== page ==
And the mania regarding “global warming” is exhibit A, in which the alleged “peer-reviewed” findings of a “consensus” of scientists claims to have found the “fact” that human emissions of CO2 are creating an ecological holocaust, and only draconian controls on all areas of human life will avert this calamity. In the process, ethics, economic principles, contrary evidence, and common sense are all swept aside in a mad rush for climate statism.
But with the revelations from Climategate, many people are now beginning to see a grand scam, in which data is deliberately distorted; peer review is gamed by manipulating and stacking the process; critics are smeared, black-balled, and de-funded; opposing papers are kept from publication; and a cabal of politically-connected scientists are working in concert with certain journalists, politicians, bureaucrats, and interest groups to deceive the public and opinion leaders in order to ram through a politically-correct agenda. Of course, we have seen such campaigns many times before, all claiming to be based on expert findings in the natural and social “sciences,” including eugenics, the creation of the Federal Reserve, zero population growth, the New Deal, ozone depletion, electro-magnetism and cancer, economic bailouts, Superfund, the war in Iraq, and even Obamacare.
The reality that has been missed here is that science is merely a technique or procedure for examining the material world, and the validity of such a technique rests upon a prior philosophical (metaphysical) logic of ideas, that is all necessarily non-material. Moreover, while science can tell us what is materially, it cannot tell us what ought our choices to be with such conditions. Hence, science, while being an irreplaceable contributing method of inquiry, is contingent and cannot itself be the final authority on truth. By missing this point and succumbing to the worship of scientism, much of academia and the scientific world has too often corrupted and politicized the enterprise of science, producing its exact opposite.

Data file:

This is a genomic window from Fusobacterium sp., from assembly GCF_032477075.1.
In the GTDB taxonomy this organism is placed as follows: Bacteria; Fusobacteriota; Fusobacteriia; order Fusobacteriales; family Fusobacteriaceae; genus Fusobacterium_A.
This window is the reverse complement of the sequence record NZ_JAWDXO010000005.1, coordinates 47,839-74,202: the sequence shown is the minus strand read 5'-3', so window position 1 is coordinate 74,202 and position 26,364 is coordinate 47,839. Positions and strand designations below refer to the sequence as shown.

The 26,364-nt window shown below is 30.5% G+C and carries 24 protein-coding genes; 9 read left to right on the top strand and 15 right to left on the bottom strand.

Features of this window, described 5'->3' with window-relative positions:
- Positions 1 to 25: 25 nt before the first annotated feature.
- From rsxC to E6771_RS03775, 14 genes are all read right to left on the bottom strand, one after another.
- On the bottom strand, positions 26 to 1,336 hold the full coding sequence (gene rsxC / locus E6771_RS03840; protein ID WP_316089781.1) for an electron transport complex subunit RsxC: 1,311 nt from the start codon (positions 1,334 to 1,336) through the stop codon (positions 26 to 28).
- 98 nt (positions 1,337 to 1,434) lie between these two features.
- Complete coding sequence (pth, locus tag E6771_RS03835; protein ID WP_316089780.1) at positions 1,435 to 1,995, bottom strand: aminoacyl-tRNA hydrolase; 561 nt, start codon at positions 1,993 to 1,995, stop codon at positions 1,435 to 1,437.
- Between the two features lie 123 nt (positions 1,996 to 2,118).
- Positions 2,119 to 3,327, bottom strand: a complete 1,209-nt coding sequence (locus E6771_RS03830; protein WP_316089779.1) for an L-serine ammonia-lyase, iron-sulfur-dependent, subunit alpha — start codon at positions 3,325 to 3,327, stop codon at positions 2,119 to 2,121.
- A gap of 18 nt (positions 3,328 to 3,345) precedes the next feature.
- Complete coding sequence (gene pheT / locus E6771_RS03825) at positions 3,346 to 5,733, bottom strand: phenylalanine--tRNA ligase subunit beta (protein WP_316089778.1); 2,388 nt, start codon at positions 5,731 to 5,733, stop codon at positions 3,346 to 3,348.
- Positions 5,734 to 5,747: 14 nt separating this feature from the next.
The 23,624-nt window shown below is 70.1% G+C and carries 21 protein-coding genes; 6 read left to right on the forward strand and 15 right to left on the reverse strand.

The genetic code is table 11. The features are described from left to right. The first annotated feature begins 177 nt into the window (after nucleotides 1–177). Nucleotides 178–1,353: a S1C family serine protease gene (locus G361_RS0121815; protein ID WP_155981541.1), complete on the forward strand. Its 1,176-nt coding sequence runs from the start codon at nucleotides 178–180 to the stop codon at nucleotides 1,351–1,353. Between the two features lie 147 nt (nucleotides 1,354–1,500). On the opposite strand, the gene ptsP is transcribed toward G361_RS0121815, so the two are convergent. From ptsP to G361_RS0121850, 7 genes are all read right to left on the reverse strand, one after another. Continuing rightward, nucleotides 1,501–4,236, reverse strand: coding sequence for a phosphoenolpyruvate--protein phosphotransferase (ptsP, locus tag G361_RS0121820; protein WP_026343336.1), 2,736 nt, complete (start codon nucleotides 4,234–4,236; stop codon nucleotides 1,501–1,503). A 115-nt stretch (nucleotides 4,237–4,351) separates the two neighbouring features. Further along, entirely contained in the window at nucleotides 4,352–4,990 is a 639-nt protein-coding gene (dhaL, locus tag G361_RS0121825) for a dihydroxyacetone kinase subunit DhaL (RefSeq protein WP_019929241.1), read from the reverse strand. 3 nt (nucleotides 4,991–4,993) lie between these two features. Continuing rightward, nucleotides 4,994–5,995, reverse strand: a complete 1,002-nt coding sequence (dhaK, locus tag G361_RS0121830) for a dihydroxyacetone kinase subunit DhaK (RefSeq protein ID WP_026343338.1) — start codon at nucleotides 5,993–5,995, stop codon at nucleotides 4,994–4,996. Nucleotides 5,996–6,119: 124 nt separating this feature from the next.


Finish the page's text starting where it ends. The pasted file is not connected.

More than six decades ago, C.S. Lewis prophetically warned us of this very same corruption of science and morality in his brilliant novel, That Hideous Strength, in which a group of university scientists conspires to take over society by manipulating information and people in order to impose the horror of a scientistic, totalitarian state, all to “save” nature and create a new “mankind.” Lewis simultaneously examined these central issues in his classic book on epistemology and ethics, The Abolition of Man.
For further prescient assessments of this serious problem and the need for accountable, de-socializing solutions, please see the following: